“What you looking…” The minister’s wife leaned toward me, her long, yellow face full of sorry. She whispered, “I just come to tell you it’s Easter Day”. I repeated, jamming the words together, “Ijustcometotellyouit’sEasterDay,” as low as possible. The giggles hung in the air like melting clouds that were waiting to rain on me. I held up two fingers, close to my chest, which meant that I had to go to the toilet, and tiptoed toward the rear of the church. Dimly, somewhere over my head, I heard ladies saying, “Lord bless the child,” and “Praise God.” My head was up and my eyes were open, but I didn’t see anything. Halfway down the aisle, the church exploded with “Were you there when they crucified my Lord?” and I tripped over a foot stuck out from the children’s pew. I stumbled and started to say something, or maybe to scream, but a green persimmon, or it could have been a lemon, caught me between the legs and squeezed. I tasted the sour on my tongue and felt it in the back of my mouth. Then, before I reached the door, the sting was burning down my legs and into my Sunday socks. I tried to squeeze it back, to keep it from speeding, but when I reached the church porch I knew I’d have to let it go, or it would probably run right back up to my head and my head would burst like a dropped watermelon, and all the brains and spit and tongue and eyes would run all over the place. I ran down into the yard and let it go. I ran, peeing and crying, not toward the toilet out back but toward our house. I knew I would get a whipping for it, to be sure, and the nasty children would have something new to tease me about. I laughed, anyway, partially for the sweet release; still, the greater joy came not only from being liberated from that silly church, but from the knowledge that I wouldn’t die from a busted head.

Angelou, ever the poet, knows how to use rhythm and flow to its finest advantage, even when the story is harsh and sometimes comical. I read that passage holding my chest, immersed in that little girl’s shame and sorrow, pitying her attempt to make light of it, wanting to throw my arms around her and give her comfort. For that moment I was there.

As it should be.

Share Writer Everlasting

When Abraham Lincoln came to Gettysburg to consecrate the cemetery on November 19, 1863, the Civil War was still raging on. He knew as president he had to console a nation, but he also knew he couldn’t hold a candle to Edward Everett, the renowned American orator who was scheduled to give the first speech. Everett’s speech lasted for two hours; Lincoln’s 270 words came in at just under three minutes.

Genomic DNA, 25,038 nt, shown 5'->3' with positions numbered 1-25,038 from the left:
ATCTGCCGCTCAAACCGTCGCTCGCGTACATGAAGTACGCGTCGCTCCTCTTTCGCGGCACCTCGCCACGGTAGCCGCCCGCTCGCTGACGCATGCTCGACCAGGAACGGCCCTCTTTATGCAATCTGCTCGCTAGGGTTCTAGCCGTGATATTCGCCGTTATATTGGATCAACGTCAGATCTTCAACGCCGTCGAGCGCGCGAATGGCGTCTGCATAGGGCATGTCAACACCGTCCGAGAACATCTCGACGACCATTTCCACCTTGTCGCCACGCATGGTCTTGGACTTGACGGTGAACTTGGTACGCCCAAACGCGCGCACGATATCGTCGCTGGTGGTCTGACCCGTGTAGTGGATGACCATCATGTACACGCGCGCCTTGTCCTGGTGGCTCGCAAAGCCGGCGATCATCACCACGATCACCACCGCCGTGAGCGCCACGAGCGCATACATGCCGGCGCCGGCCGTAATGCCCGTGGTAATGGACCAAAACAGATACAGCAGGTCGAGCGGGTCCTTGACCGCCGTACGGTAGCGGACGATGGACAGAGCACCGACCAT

Fourscore and seven years ago our fathers brought forth, on this continent, a new nation, conceived in liberty, and dedicated to the proposition that all men are created equal. Now we are engaged in a great civil war, testing whether that nation, or any nation so conceived, and so dedicated, can long endure. We are met on a great battle-field of that war. We have come to dedicate a portion of that field, as a final resting-place for those who here gave their lives, that that nation might live. It is altogether fitting and proper that we should do this. But, in a larger sense, we cannot dedicate, we cannot consecrate — we cannot hallow — this ground. The brave men, living and dead, who struggled here, have consecrated it far above our poor power to add or detract. The world will little note, nor long remember what we say here, but it can never forget what they did here. It is for us the living, rather, to be dedicated here to the unfinished work which they who fought here have thus far so nobly advanced. It is rather for us to be here dedicated to the great task remaining before us — that from these honored dead we take increased devotion to that cause for which they here gave the last full measure of devotion — that we here highly resolve that these dead shall not have died in vain — that this nation, under God, shall have a new birth of freedom, and that government of the people, by the people, for the people, shall not perish from the earth.

The Gettysburg Address endures, not because it so clearly expresses Lincoln’s obligation and his sorrow — it does — but because it has a rhythm, a cadence, a pull. It reads like poetry. It still has the capacity to stir our hearts, starting with “Fourscore and seven years ago…”. Did Lincoln know the impact it would make? I doubt it. His heart was breaking and he let his anguish flow. Nobody remembers what Edward Everett had to say, but Lincoln’s big heart lets us in. His words (the number of them just right, it turns out), make us feel.

As writers, our goal is to make our readers want to keep on reading. Almost any subject can become that thing they can’t put down, but it takes real work to make it appear seamless. You have to feel it before you can write it. As you’re writing, you have to let go. At some point the mechanics have to take a back seat and the art has to happen.

In the three examples above, there isn’t a single passive sentence, not a single word that throws us off or stops us dead. No wandering off, no fuzzy equivocation, no stopping to explain. Nothing that would remove us from the onward, inevitable movement of the stories. The rhythm builds, the words flow, and we’re swept along, willing participants.

And that’s no accident.

(First published at Medium/Indelible Ink)